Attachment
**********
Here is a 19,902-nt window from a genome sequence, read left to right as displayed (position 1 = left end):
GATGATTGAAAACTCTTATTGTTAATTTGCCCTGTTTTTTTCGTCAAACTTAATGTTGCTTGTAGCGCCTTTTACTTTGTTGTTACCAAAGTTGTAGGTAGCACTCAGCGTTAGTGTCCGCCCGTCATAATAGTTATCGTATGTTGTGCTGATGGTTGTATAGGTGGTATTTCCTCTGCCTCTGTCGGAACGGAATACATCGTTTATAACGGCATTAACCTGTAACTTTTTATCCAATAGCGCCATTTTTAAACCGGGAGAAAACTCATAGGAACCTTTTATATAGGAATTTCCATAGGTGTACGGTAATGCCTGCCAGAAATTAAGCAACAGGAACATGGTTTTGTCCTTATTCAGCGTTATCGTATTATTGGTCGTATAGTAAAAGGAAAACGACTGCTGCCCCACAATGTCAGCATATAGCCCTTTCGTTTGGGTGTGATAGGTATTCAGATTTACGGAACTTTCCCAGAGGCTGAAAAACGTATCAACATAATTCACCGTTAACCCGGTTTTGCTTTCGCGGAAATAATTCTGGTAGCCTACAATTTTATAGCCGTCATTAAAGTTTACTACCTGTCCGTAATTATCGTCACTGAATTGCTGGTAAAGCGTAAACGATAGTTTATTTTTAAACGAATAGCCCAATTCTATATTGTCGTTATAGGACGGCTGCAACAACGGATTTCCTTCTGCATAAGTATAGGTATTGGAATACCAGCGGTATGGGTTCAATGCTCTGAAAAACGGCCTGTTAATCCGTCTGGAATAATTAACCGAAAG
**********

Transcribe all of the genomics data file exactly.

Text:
Here is a 19,902-nt window from a genome sequence, read left to right as displayed (position 1 = left end):
GATGATTGAAAACTCTTATTGTTAATTTGCCCTGTTTTTTTCGTCAAACTTAATGTTGCTTGTAGCGCCTTTTACTTTGTTGTTACCAAAGTTGTAGGTAGCACTCAGCGTTAGTGTCCGCCCGTCATAATAGTTATCGTATGTTGTGCTGATGGTTGTATAGGTGGTATTTCCTCTGCCTCTGTCGGAACGGAATACATCGTTTATAACGGCATTAACCTGTAACTTTTTATCCAATAGCGCCATTTTTAAACCGGGAGAAAACTCATAGGAACCTTTTATATAGGAATTTCCATAGGTGTACGGTAATGCCTGCCAGAAATTAAGCAACAGGAACATGGTTTTGTCCTTATTCAGCGTTATCGTATTATTGGTCGTATAGTAAAAGGAAAACGACTGCTGCCCCACAATGTCAGCATATAGCCCTTTCGTTTGGGTGTGATAGGTATTCAGATTTACGGAACTTTCCCAGAGGCTGAAAAACGTATCAACATAATTCACCGTTAACCCGGTTTTGCTTTCGCGGAAATAATTCTGGTAGCCTACAATTTTATAGCCGTCATTAAAGTTTACTACCTGTCCGTAATTATCGTCACTGAATTGCTGGTAAAGCGTAAACGATAGTTTATTTTTAAACGAATAGCCCAATTCTATATTGTCGTTATAGGACGGCTGCAACAACGGATTTCCTTCTGCATAAGTATAGGTATTGGAATACCAGCGGTATGGGTTCAATGCTCTGAAAAACGGCCTGTTAATCCGTCTGGAATAATTAACCGAAAG